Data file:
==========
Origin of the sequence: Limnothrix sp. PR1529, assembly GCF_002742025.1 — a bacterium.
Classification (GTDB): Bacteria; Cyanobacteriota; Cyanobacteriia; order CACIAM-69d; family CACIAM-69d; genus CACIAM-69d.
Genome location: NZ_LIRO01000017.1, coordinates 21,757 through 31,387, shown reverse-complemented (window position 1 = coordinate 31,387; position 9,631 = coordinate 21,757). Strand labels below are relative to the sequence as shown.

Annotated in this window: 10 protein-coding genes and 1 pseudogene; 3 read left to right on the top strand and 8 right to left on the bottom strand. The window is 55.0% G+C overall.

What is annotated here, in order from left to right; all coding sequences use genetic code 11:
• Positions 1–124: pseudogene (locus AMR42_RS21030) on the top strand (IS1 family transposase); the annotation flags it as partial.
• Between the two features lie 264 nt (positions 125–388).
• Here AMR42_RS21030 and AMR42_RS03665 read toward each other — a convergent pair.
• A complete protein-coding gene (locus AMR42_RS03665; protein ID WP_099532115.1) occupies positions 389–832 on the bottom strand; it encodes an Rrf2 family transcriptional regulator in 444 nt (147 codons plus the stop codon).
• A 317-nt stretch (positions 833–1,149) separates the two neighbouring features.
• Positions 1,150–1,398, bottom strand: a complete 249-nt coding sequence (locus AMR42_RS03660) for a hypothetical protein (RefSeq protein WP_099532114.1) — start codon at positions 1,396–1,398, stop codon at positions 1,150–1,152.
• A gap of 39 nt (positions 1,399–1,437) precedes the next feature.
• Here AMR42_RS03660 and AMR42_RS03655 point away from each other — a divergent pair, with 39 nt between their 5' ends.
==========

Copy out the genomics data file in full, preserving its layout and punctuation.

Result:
Origin of the sequence: Limnothrix sp. PR1529, assembly GCF_002742025.1 — a bacterium.
Classification (GTDB): Bacteria; Cyanobacteriota; Cyanobacteriia; order CACIAM-69d; family CACIAM-69d; genus CACIAM-69d.
Genome location: NZ_LIRO01000017.1, coordinates 21,757 through 31,387, shown reverse-complemented (window position 1 = coordinate 31,387; position 9,631 = coordinate 21,757). Strand labels below are relative to the sequence as shown.

Annotated in this window: 10 protein-coding genes and 1 pseudogene; 3 read left to right on the top strand and 8 right to left on the bottom strand. The window is 55.0% G+C overall.

What is annotated here, in order from left to right; all coding sequences use genetic code 11:
• Positions 1–124: pseudogene (locus AMR42_RS21030) on the top strand (IS1 family transposase); the annotation flags it as partial.
• Between the two features lie 264 nt (positions 125–388).
• Here AMR42_RS21030 and AMR42_RS03665 read toward each other — a convergent pair.
• A complete protein-coding gene (locus AMR42_RS03665; protein ID WP_099532115.1) occupies positions 389–832 on the bottom strand; it encodes an Rrf2 family transcriptional regulator in 444 nt (147 codons plus the stop codon).
• A 317-nt stretch (positions 833–1,149) separates the two neighbouring features.
• Positions 1,150–1,398, bottom strand: a complete 249-nt coding sequence (locus AMR42_RS03660) for a hypothetical protein (RefSeq protein WP_099532114.1) — start codon at positions 1,396–1,398, stop codon at positions 1,150–1,152.
• A gap of 39 nt (positions 1,399–1,437) precedes the next feature.
• Here AMR42_RS03660 and AMR42_RS03655 point away from each other — a divergent pair, with 39 nt between their 5' ends.